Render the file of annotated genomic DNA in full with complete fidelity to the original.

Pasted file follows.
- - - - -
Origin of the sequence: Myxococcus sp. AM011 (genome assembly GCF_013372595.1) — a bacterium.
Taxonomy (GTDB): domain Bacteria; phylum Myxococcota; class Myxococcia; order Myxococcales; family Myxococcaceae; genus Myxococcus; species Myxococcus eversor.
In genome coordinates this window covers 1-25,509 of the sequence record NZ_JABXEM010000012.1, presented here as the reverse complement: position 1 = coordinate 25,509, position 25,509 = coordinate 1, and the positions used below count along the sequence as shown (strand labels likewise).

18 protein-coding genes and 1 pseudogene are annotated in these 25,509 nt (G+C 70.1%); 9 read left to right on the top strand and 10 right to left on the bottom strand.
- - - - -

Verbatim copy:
Origin of the sequence: Myxococcus sp. AM011 (genome assembly GCF_013372595.1) — a bacterium.
Taxonomy (GTDB): domain Bacteria; phylum Myxococcota; class Myxococcia; order Myxococcales; family Myxococcaceae; genus Myxococcus; species Myxococcus eversor.
In genome coordinates this window covers 1-25,509 of the sequence record NZ_JABXEM010000012.1, presented here as the reverse complement: position 1 = coordinate 25,509, position 25,509 = coordinate 1, and the positions used below count along the sequence as shown (strand labels likewise).

18 protein-coding genes and 1 pseudogene are annotated in these 25,509 nt (G+C 70.1%); 9 read left to right on the top strand and 10 right to left on the bottom strand.